The other thing is educating our people in the Army-their intellectual development. It’s very important to build an educated, knowledge-based military. In the international environment we face a global, knowledge-based economy. You need to compete. Somebody in Bangladesh is competing with someone in China. So if economy is not knowledge-based, we can’t compete, but we are seeing our business developing just fine. We have averaged a GDP [gross domestic product] growth rate of over 6 percent for the past few decades. So our economy is knowledge-based otherwise it could not perform.

So we need to be a knowledge-based military as part of the knowledge-based society. Otherwise military will trail behind. We have implemented more educational programs and reconfigured our training and education system to achieve this. Politics may fail you, economics may fail you, but education will never fail you. If you educate your people, if you educate your nation, the politics will not fail you, economy won’t fail you.

Your doctoral dissertation addressed drug trafficking. What are some of the challenges that you identified, and how are they still relevant to the region?

Cooperation is necessary but politically is very different between Bangladesh and  its neighbors  (such as India and Burma) because the political platforms of these three countries are very different. So negotiation is not easy between these three countries. Unfortunately, within security forces, we fail to communicate and we fail to collaborate with one another even though we have the same regional interests. We cannot cross the border. So often we are trailing behind drug proliferators. It’s very difficult for a single country to respond effectively.

These days, nontraditional security is coming into the driving seat. It is taking over. We need collaboration of the international community.

What are the biggest challenges for the Bangladesh Army?

To remain nationally and globally a professional organization, we seek to maintain our stance as a disciplined force that is not only regarded as the finest in the country, but it also should be regarded internationally as one of the most disciplined and finest armies. That is very important for us. We have implemented programs to allow Soldiers to seek educational opportunities and understand their space in a democratic society.

Air defence firing at Cox’s Bazar, Air Defence Range [General Staff Branch]
Air defence firing at Cox’s Bazar, Air Defence Range
[General Staff Branch]
Any other challenges?

Prevention of terrorism is still very important. We have been very successful so far, but we must remember who we are. When Islam was introduced on the subcontinent, it did not contradict our culture. That is possibly why Bangladesh has remained moderate. The Bangalees as a nation and Bangladesh as a country do not want extremism. But in this globalized era it remains as a potent threat for us as well.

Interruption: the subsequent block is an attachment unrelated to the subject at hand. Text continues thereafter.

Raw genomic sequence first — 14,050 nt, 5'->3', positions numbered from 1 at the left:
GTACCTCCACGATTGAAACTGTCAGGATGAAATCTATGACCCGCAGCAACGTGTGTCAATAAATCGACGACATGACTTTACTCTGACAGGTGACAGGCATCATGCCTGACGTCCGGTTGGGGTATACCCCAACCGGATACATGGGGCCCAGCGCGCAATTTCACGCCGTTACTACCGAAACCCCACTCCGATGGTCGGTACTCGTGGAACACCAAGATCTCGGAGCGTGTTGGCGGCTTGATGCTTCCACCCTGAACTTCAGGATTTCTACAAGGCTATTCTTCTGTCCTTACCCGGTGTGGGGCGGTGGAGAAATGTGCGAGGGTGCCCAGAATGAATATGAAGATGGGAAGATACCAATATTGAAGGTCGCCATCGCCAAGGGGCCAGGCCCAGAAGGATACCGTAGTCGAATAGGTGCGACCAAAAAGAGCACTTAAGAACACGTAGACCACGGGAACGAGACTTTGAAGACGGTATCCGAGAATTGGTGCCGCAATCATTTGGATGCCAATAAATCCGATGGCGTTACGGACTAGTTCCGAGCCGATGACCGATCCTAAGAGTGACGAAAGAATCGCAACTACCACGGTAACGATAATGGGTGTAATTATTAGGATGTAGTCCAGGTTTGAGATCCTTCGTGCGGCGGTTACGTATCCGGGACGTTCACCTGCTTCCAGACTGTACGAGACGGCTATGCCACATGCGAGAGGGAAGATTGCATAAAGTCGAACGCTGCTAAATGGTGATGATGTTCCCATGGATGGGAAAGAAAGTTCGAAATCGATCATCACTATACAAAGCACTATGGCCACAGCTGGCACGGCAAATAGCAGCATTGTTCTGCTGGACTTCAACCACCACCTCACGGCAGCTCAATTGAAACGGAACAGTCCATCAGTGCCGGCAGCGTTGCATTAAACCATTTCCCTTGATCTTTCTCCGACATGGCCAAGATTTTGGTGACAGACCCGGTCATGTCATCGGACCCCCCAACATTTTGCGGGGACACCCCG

Are there any other programs you’d like to mention?

We are doing a lot of exchange programs with U.S. Special Forces. We are doing counterterrorism exercises and capacity building of our forces with many countries. We are training with Nepal, India, Kuwait, Qatar and Turkey.

Have you participated in any U.N. peacekeeping missions? And what was the biggest lesson you learned through participation?

I have twice served in peace support operations under the United Nations in Mozambique and Sierra Leone. Bangladesh has participated in the most U.N. missions and is one of the leading troops contributing countries.

In Mozambique, to my understanding the greatest takeaway was that particular society somehow lost its culture. Somehow, the colonists forced them to forget their language, forced them to forget their religion, and forced them to forget even their names. They were suffering from an identity crisis, so they could be exploited by demotivated leaders. So this example emphasizes how important identity is and maintaining your culture.

What specific goals do you have for Bangladesh?

It’s very important for us to know who we are and we understand that for 5,000 years we were living peacefully. There will be difference and there are differences. What is possible now is collaboration and cooperation to live peacefully in our part of the world for social, political and economic emancipation.